Whether you are single, dating, or married you will likely be asked the question “what are you doing for Valentine’s Day?” For some, that question prompts the blood-pumping response of excitement as they anticipate a passionate night with a significant other. For others, that question prompts a different kind of blood-pumping response filled with anxiety and fear over being alone once again on the “lover’s holiday.” Then there is the group of individuals who find themselves indifferent to the “Hallmark-created” holiday and February 14th is no more than the halfway point in the shortest month of the year. Wherever you find yourself consider the idea that compassion may be the better solution for how to approach this hormone-inducing holiday.
First, consider the neuroscience behind love. Over twenty years ago, Helen Fisher started her journey on understanding love’s effect on the brain through the use of functional magnetic resonance imaging (fMRI). She proposed that there are three core brain systems for mating and reproduction:
- Lust– responsible for the sex drive or libido.
- Attraction– the early intense stage of a romantic love.
- Attachment– deep connection with a long-term partner.
She discovered that the part of the brain most active when experiencing love was the ventral tegmental area, which is linked to the nucleus accumbens, most known for being the “pleasure-center” of the brain. In the throes of the lust and attraction stages, the “feel-good” neurotransmitter, dopamine flushes the brain creating a euphoric experience. You might be thinking one point for seeking out love on Valentine’s Day, but there is more to consider about the effects of love on the brain. Along with dopamine, your brain experiences the effects of cortisol, norepinephrine, and lowered serotonin. The combination of cortisol and norepinephrine produces a number of physical and emotional responses, such as sweaty palms, racing heart, feelings of anxiety, fear, uneasiness, and flushed cheeks. In addition, the lowered levels of serotonin produces feelings that Harvard professor Richard Schwartz describes as the “intrusive, maddeningly preoccupying thoughts, hopes, terrors of early love.” Scientists have described this experience as being most similar to obsessive-compulsive disorder. No wonder some many people are high-strung around this holiday as even the idea of a potential love can subject your brain to all of these anxiety-producing hormones.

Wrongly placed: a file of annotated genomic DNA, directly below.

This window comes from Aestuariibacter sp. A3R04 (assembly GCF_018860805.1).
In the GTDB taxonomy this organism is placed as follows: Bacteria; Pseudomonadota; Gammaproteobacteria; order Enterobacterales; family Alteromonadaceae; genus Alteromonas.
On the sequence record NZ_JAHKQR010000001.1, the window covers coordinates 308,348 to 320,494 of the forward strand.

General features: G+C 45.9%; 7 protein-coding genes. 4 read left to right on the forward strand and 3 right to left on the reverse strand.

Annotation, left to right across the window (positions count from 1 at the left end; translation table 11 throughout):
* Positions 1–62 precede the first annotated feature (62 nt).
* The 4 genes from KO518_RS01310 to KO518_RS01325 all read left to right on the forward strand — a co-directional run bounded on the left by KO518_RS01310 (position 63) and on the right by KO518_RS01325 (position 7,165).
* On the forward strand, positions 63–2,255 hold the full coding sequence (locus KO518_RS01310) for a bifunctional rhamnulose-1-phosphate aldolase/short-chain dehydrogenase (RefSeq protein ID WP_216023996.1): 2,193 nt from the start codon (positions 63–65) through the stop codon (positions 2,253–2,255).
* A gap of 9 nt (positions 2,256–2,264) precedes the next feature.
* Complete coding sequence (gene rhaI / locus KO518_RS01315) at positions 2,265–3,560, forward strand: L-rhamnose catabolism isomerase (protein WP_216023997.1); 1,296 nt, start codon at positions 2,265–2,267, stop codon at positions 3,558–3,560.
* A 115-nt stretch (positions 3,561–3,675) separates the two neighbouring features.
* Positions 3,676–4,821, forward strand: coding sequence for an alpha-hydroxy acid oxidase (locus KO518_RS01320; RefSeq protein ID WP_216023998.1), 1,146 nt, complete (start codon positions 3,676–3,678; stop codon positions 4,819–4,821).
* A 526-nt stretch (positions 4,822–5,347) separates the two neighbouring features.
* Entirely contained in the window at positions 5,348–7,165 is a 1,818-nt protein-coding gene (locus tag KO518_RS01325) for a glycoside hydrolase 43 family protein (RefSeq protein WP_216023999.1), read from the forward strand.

Now let us consider the benefits of focusing your attention outward and showing compassion to others on Valentine’s Day. The definition of compassion is the emotional response and genuine desire to provide help when someone is suffering. Studies have shown that the same “pleasure center” region of the brain described above is active when one engages in a charitable act. The difference in the outcome of compassion’s influence on the pleasure center lies within the motivation behind the act. Compassion requires selflessness and an outward focus whereas romantic love is dependent on another’s capacity to meet your expectations. Furthermore, romantic love sets you up to wonder if your significant other will fulfill your desires or leave you unsatisfied within your hormone-enriched emotional experience. It is hard to be unsatisfied when showing compassion to others because true compassion is not seeking self-satisfaction in the first place. One study on how happiness relates to levels of cellular inflammation in the human body found that people who reported they were living the “good life” still had high inflammation levels (known for being the root of cancer and other diseases), whereas those who reported living a life of purpose and meaning had low inflammation levels. A compassionate life is one purposely focused on others as opposed to being focused on personal satisfaction.
So instead of subjecting yourself to the anxiety-producing quest of obtaining a romantic experience on Valentine’s Day, consider spending your time showing someone in need some compassion.
For those willing to endure the potential emotional roller-coaster for a chance at a romantic experience this Valentine’s Day consider the idea that one study suggests that compassion is a trait that makes you more attractive to a mate as male and female participants agreed that “kindness” was one of the most desirable traits in a romantic partner.
Written by therapist Keri Sawyer
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